"... the Christian right seemed to view the vaccine as a license for promiscuity. The Chicago Tribune reported that 'conservative groups promoting abstinence say they will fight recommendations that children get shots,' while the Los Angeles Times warned of a 'clash between health advocates ... and social conservatives'." 12
However, opposition never materialized in the expected form. What did happen was a coordinated effort by religious conservatives to praise the vaccine, while supporting the right of individual parents to decide whether to protect their children or not. Three of the most prominent fundamentalist Christian groups responded:
|The Family Research Council said it "support[s]
the widespread distribution and use of vaccines against HPV."|
|Focus on the Family announced that it "supports
and encourages the development of safe, effective, and ethical vaccines
against HPV and other viruses ... [and] supports the widespread (universal)
availability of HPV vaccines."|
|A spokesperson for the Christian Medical & Dental Associations told the New Republic magazine that her group "fully supports wide availability of the vaccine for those who want it." 12|
Meanwhile, these same groups oppose any form of mandatory vaccination:
|The Family Research Council said: "Because
parents have an inherent right to be the primary educator and decision maker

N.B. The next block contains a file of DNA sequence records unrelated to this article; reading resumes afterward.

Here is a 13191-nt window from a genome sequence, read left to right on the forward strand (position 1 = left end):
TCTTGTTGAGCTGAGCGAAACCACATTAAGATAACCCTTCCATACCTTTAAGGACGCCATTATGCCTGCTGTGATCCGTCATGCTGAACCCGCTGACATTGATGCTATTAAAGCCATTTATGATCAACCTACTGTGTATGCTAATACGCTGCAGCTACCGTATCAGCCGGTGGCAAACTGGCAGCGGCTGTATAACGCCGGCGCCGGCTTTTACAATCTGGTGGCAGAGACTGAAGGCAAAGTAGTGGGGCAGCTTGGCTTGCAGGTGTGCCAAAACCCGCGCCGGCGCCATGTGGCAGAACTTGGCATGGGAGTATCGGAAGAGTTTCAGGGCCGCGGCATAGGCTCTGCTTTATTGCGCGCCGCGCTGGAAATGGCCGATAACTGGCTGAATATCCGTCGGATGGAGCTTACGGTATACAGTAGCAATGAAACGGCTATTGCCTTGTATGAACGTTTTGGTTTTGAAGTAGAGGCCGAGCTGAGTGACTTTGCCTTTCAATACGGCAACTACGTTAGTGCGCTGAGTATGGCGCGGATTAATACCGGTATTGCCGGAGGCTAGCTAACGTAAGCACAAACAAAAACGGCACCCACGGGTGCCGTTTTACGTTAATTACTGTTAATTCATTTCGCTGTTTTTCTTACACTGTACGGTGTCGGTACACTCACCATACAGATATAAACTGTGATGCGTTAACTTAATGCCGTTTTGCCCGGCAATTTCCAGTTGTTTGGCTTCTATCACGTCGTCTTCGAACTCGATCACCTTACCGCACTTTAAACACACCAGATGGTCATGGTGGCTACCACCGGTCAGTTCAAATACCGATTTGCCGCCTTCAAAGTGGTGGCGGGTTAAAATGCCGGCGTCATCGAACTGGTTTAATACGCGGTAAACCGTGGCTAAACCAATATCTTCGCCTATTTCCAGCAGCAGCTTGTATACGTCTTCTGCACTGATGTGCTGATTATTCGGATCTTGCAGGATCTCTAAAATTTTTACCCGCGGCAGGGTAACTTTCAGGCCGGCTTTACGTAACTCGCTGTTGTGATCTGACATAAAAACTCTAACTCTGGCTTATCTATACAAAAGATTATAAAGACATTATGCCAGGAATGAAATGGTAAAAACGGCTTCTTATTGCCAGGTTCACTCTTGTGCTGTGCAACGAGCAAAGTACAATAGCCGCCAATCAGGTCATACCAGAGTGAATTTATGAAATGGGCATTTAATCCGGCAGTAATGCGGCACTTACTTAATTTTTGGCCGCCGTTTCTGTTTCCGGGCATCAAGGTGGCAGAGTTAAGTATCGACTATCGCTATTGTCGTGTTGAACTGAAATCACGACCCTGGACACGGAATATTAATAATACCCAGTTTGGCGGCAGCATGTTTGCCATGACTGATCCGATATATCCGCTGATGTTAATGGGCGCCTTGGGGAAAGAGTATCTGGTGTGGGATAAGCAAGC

regarding their children's health, we would oppose any measures to legally
require the vaccination or to coerce parents into authorizing it."
|Focus on the Family "opposes mandatory
HPV vaccinations for entry into public school. The decision of whether to
vaccinate a minor against this or other sexually transmitted infections
should remain with the child's parent or guardian."|
|The Christian Medical & Dental Associations believe the vaccination should "absolutely remain a choice, not a requirement." 12|
We were unable to find any conservative Christian information source that recommended that children's opinion be taken into account.
Alan Kaye, chairman of the National Cervical Cancer Coalition is hopeful that the vaccine will be universally used. He said: "I don't think anyone wants to stop a cancer vaccine." But some things are more important than saving lives. To some parents, promoting premarital chastity is one of these. Their reasoning is that if their daughters feel protected from one sexually transmitted disease (STI) out of the dozens of STIs that are in wide circulation, then there might be a slight increase in their level of sexual experimentation. It is a judgment call for the parents whether the unknown risk of increasing sexual activity among millions of teens is more important than saving about seven American women's lives a day.
The battle between conservative Christian groups and public health groups will still happen. However, it will probably be centered at the individual state level over attempts to require universal vaccination for all female students.